My First Kit – Laura Crossley, National Football Museum

The 96-98 Manchester United home shirt is nothing special really, not when compared to the greatest shirts of all time. But it’ll always mean a lot to me as the first shirt I owned.

I’d been a season ticket holder at United since 1992. Before then, I’d been a fan – United indoctrination started from birth in my Salford household – but I hadn’t been to matches. Things changed in 92 when my older brother became a United ball boy for the season. He and my Dad had already bought their usual season tickets so my younger sister and I took turns in accompanying Dad to matches, taking my brother’s usual seat. So it was, that my very first season at Old Trafford saw United win the league title after 26 years; a lucky break for me that was no doubt aided by the arrival of Eric Cantona (thanks Eric). I remember experiencing the most intense feeling of joy and excitement as we lifted the Cup. After that season, we were all hooked and, from August 93, my Mum, Dad, brother, sister and I took our place in the family stand at Old Trafford.

Umbro’s 1996-98 Manchester United home shirt. Image is an edit of two photographs, both courtesy of Umbro.

I’ve never been much of a football shirt aficionado (a grave admission to make on a website devoted to them). Before I got my first shirt, I’d gone to matches wearing whatever clothes were clean that day. (And knowing early teenage me, I have a horrible feeling some of it might have been tie-dye). I was so proud to wear the shirt; a physical symbol of my allegiance to the team.

Being the 90s with its love of oversized clothes, and me being a teenager lacking in self-confidence, who looked upon my body as an embarrassing entity that must be hidden away, the shirt was so baggy it lasted way beyond 98 and well into the 00s, despite me wearing it to every home game and cup matches. It saw me through bad times – 2003 League Cup Final, anyone? – and good. And so much of it was good. I saw us win the Premier League seven times before I was 20-years old and witnessed some of the greatest players on earth at the peak of their careers. I’d like to say I didn’t take it all for granted but, looking back, I probably did.

The shirt accompanied a 17-year old me to the Nou Camp on 26th May 1999, the day we won the Champions League – and with it, the Treble – coming back from 1-0 down in injury time to win the match 2-1. With 5 minutes to go, I told myself we’d done brilliantly to get to the final, but it wasn’t to be. Luckily for me, I’d underestimated that United team’s ability to win when victory seemed impossible. Less than 10 minutes later, I was dancing in my seat, cheering, hugging everyone around me, and feeling like nothing else mattered (and it didn’t, at the time).

Just over a year after that night at the Nou Camp, my Mum passed away. In the painful weeks and months that followed, football helped get me through. Watching United and wearing my old shirt somehow brought a sense of normality to abnormal times. It was strange going back to Old Trafford, taking our seats for the first time as a family of four. Something – or someone – was missing but, on the pitch, things felt reassuringly familiar. And being surrounded by thousands of other United fans meant I had a family, of sorts, beyond my immediate family too. It was great to be around them and feel a sense of togetherness, whether we were joyously celebrating or all feeling crushed after a defeat.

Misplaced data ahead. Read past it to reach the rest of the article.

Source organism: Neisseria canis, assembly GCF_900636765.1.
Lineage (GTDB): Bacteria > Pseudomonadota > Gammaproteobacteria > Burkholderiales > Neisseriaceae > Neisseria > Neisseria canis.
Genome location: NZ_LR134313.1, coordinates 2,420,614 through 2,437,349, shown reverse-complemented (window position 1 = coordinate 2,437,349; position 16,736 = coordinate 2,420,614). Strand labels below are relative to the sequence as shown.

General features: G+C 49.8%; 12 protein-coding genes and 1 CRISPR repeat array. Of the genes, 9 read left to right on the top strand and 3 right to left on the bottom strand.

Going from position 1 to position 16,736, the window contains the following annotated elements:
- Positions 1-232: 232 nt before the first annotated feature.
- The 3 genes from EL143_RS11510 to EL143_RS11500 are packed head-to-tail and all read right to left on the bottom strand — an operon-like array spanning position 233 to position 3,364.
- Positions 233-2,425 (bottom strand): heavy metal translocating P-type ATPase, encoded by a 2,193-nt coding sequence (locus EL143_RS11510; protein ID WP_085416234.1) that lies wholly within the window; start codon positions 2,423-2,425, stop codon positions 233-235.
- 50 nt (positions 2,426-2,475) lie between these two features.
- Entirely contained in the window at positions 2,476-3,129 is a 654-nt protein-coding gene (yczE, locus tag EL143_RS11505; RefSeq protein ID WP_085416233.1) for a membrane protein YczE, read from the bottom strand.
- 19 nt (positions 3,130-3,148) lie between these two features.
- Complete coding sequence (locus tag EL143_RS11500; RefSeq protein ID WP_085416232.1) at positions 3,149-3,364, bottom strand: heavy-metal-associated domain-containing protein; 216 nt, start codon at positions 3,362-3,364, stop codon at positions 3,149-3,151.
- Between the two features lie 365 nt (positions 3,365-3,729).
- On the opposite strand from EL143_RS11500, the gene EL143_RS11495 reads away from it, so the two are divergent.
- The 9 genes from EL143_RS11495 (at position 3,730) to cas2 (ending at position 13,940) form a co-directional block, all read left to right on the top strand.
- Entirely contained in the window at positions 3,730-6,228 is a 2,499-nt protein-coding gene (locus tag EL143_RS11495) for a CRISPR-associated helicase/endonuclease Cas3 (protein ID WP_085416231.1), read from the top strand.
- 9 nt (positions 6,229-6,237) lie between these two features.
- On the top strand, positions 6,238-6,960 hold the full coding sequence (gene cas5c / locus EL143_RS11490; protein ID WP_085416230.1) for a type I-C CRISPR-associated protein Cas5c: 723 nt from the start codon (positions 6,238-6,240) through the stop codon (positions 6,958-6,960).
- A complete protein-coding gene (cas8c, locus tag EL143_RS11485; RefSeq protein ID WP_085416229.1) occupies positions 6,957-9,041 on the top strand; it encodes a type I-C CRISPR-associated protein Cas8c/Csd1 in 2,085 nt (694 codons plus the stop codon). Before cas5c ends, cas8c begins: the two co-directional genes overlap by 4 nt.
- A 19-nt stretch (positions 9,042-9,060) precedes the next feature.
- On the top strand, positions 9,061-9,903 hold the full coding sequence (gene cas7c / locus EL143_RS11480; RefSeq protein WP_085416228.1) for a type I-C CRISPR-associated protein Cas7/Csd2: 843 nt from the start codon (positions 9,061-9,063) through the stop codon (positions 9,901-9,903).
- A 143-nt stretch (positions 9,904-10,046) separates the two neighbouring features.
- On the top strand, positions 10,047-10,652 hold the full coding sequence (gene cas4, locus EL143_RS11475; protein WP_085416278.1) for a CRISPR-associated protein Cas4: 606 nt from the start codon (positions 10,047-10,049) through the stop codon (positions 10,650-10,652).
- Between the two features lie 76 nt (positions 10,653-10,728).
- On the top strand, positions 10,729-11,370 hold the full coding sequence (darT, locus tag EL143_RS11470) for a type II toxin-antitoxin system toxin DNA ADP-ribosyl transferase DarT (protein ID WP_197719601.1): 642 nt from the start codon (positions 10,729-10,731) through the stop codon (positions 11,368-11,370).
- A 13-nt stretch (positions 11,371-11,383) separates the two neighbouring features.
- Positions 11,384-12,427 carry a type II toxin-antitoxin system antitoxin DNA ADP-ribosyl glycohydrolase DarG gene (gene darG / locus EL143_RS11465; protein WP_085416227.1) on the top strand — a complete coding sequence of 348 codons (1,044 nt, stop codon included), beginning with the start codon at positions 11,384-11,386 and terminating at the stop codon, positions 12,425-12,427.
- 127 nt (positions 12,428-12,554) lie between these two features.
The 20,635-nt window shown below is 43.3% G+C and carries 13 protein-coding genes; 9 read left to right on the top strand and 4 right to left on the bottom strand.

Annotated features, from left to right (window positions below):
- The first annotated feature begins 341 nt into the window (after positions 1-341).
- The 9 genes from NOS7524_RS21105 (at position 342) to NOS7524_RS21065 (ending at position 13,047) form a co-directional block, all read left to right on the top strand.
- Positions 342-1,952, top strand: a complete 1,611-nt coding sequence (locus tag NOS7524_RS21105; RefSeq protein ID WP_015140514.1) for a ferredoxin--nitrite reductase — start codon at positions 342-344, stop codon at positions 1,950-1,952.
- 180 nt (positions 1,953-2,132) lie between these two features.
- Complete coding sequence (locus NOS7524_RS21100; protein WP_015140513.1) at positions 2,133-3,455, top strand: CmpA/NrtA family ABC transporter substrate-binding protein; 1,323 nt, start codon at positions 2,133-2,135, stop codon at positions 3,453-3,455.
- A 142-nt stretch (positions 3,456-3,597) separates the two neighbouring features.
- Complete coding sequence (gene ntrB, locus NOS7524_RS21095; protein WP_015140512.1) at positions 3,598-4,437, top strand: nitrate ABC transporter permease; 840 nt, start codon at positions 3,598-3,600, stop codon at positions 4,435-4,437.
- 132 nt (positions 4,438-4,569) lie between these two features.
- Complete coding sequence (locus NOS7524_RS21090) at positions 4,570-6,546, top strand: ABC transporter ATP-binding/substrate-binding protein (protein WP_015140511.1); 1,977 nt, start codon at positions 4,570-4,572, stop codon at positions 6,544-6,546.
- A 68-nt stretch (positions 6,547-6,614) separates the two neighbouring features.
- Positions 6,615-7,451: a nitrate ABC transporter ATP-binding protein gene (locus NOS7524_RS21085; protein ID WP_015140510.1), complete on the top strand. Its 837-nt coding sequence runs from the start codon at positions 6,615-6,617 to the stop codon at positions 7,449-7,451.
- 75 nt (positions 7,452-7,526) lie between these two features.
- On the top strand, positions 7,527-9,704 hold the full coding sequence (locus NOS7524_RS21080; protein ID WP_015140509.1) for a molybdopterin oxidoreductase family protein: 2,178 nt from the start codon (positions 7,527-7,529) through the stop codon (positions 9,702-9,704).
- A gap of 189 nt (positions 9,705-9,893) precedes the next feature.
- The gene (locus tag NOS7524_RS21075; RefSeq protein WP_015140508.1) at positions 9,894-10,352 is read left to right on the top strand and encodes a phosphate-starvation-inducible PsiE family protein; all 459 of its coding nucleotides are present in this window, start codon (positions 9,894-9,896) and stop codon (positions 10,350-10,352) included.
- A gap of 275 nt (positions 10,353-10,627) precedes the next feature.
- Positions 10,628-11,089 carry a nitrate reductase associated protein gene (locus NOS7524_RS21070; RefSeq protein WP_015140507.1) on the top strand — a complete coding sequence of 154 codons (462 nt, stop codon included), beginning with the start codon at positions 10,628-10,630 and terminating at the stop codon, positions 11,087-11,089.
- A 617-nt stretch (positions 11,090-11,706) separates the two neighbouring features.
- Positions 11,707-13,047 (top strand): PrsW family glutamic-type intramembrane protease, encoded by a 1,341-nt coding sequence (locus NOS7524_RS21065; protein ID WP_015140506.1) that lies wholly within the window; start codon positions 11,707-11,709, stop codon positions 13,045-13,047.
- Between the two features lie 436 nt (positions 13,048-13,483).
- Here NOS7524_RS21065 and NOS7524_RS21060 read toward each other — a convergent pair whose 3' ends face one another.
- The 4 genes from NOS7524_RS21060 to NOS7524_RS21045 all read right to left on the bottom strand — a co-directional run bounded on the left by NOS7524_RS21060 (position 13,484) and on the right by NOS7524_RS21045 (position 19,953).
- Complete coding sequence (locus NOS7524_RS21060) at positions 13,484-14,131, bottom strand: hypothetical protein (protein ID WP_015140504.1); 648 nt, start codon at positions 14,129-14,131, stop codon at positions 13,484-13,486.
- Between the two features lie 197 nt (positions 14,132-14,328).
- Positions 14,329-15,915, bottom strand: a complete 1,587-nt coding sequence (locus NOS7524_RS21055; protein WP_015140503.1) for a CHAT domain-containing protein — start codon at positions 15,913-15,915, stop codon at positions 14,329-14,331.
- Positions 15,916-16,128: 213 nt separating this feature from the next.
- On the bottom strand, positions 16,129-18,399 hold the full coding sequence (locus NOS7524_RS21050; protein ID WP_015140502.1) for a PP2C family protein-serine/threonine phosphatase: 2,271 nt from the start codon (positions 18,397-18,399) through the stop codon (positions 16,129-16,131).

At the moment, I’m missing those intense emotions that football brings. Football has got me through a lot over the years – heartbreak, pain, grief, as well as all the great times – and it feels odd it’s not with us now, providing a distraction from the world. You might say football doesn’t matter in the grand scheme of things, but it does. It matters because it makes us part of who we are; it’s in our DNA. It’s 90 minutes where nothing else matters apart from willing your team to put a ball in the back of a net. It’s an emotional thrill ride that’s so addictive you need to keep watching even through the defeats and soul-destroying lows. In football, as in life, the lows are part of the experience; without them, how could we ever take so much joy from the highs?

After the Glazer takeover of United, we made the difficult decision to give up our season tickets. It’s a choice I’ve never regretted but one which took away a huge part of my life. At that point, I decided to retire my United shirt. It would be poetic to say that was something to do with physically letting go of the incredible period in my life when I’d been a season ticket holder. However, I suspect it was more due to the fact the shirt always was too big for me and, as I shed my former teenage loathing of my body, I naturally started to gravitate towards clothes that were a little less voluminous.

At home during lockdown, wearing my limited edition National Football Museum x PlayerLayer x Stanley Chow shirt.

Today, I’m still as much a fan of United as ever and regularly watch from my sofa, occasionally (okay, often) swearing loudly at every miskick and bad decision. It’s not quite the same as being at the game but I’m grateful to be able to cheer us on from the sidelines.

When United play again, I’m going to bring my old shirt out of retirement. The heady days of the 90s and 00s may be gone but I have hope that shirt will see plenty of great times again. After all, that’s what football is, isn’t it; hoping and believing great times will come and living for the untouchable highs – those miraculous days that take you out of the world and remind you everything is going to be okay.


Laura Crossley is the Head of Content at National Football Museum

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